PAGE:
The remaining firms in the med tech space are also raising smaller funds than they used to. Delphi, for example, is working through its current, $300 million fund. But Douglass expects the next one will be closer to the $150 million to $200 million range.
"All of us are raising smaller funds," Douglass said. "There is less money." And longer term, the next big medical device advance might be that much harder to come by.
"The industry is not sowing corn," Douglass said. "The number of startups is down dramatically and will continue to drop as fewer VC funds can refinance themselves."
With that sobering backdrop, we present the top 10 medical device venture investments in the 2013 first quarter, based on NVCA, PWC/Thomson Reuters data. Thanks for reading, and let us know your thoughts.
-- Mark Hollmer (email | Twitter)
Who: Intersect ENT
What: Makes implant to treat chronic sinusitis
Investors: Kleiner Perkins Caufield & Byers, Medtronic ($MDT), Norwest Venture Partners, PTV Sciences and US Venture Partners
How much: $20.86 million
*Editor's note: The company announced a $30 million funding round, with the rest expected during the 2013 second quarter.
Who: 480 Biomedical
What: Developer of a resorbable stent to treat peripheral vascular disease
Investors: Intersouth Partners, Polaris Venture Partners and an undisclosed investor
How much: $21.2 million
What: Maker of ablation device to treat uterine fibroids
Investors: Abingworth Management, Advanced Technology Ventures, Correlation Ventures, HBM Healthcare Investments AG and InterWest Partners LLC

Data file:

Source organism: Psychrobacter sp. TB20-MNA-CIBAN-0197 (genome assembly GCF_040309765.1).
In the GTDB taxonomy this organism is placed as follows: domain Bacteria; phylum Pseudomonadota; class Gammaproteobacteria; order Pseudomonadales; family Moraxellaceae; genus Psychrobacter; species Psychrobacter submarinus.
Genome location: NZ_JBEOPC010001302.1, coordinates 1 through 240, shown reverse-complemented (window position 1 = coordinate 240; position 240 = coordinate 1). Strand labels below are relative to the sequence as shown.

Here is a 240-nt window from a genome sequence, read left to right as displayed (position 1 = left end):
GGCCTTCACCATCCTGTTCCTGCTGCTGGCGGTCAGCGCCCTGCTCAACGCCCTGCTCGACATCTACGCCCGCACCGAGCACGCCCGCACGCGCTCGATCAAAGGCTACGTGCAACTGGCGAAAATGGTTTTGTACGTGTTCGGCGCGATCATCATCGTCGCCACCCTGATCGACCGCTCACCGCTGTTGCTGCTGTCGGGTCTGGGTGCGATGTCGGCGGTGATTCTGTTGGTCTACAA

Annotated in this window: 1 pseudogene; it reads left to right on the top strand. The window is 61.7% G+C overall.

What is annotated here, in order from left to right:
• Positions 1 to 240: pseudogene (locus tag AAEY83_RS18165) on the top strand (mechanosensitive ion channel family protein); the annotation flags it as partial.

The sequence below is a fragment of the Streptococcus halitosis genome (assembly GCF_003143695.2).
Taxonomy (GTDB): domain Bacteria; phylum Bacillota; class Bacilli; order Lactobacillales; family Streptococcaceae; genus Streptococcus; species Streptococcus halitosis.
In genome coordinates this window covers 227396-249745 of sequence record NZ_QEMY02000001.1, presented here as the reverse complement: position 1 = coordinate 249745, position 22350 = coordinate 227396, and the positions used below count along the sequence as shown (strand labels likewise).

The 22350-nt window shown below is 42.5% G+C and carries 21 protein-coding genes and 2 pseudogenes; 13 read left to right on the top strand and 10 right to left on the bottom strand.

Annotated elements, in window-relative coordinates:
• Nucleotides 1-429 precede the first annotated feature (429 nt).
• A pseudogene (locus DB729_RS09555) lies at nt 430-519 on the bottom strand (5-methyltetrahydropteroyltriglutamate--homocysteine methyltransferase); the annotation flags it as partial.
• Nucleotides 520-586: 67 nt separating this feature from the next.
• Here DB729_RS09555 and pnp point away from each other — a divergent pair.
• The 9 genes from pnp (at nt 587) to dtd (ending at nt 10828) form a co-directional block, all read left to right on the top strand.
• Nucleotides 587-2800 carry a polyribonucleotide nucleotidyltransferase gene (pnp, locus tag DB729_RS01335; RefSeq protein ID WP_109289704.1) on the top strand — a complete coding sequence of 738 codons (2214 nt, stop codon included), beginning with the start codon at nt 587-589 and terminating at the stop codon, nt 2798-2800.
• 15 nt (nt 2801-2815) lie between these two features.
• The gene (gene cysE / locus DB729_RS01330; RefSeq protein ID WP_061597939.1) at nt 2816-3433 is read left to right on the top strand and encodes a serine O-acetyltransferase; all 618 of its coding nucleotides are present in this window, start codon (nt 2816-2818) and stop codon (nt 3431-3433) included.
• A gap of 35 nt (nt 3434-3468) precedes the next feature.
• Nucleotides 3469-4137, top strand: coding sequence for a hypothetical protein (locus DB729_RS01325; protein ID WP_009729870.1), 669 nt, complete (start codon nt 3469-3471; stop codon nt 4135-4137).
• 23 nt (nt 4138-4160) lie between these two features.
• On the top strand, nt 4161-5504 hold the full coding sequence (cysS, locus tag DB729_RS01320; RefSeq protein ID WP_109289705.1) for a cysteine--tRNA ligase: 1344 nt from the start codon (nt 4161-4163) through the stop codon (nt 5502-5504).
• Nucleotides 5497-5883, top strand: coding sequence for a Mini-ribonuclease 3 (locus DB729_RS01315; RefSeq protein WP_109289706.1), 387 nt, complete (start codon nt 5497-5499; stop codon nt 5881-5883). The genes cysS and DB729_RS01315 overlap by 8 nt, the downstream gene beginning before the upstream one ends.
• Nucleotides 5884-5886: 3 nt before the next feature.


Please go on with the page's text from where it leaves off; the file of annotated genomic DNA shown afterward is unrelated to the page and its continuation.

How much: $22.16 million
What: Maker of vapor devices to treat COPD and other breathing ailments
Investors: RiverVest Venture Partners and an undisclosed investor
How much: $26.4 million
What: Developer of eye stent for glaucoma treatment
Investors: Ascension Health Ventures, Delphi Ventures, MemorialCare Innovation Fund, New Enterprise Associates
How much: $27 million
What: Developer of weight-loss device
Investors: Arboretum Ventures, Boston Scientific, Highland Capital Partners, Lumira Capital, ONSET Ventures, Santè Ventures
How much: $27.3 million
What: Maker of a tiny eye implant to relieve cataract surgery fluid buildup
Investors: Domain Associates, Frazier Healthcare, InterWest Partners, Meritech Capital Partners, Montreux Equity Partners, OrbiMed Advisors, Versant Ventures, and an undisclosed investor
How much: $30 million
Who: OptiScan Biomedical
What: Maker of noninvasive glucose monitoring devices for hospital ICUs
Investors: Johnson & Johnson Development, MedVenture Associates, Morgenthaler Ventures and Wexford Capital
How much: $30.7 million
What: Maker of thermal energy-powered vision correction devices
Investors: Abingworth Management, Aperture Venture Partners, Borealis Ventures, De Novo Ventures, Echelon Ventures, Flagship Ventures, Prism VentureWorks, SCP Private Equity Partners and Third Point Ventures
How much: $41.88 million ($43M committed)
What: Maker of a spinal cord stimulation pain-management implant
Investors: Accuitive Medical Ventures, Bay City Capital, Covidien Ventures, Johnson & Johnson Development, MPM Capital, New Enterprise Associates, Novo A/S, Three Arch Partners and an undisclosed investor
How much: $48 million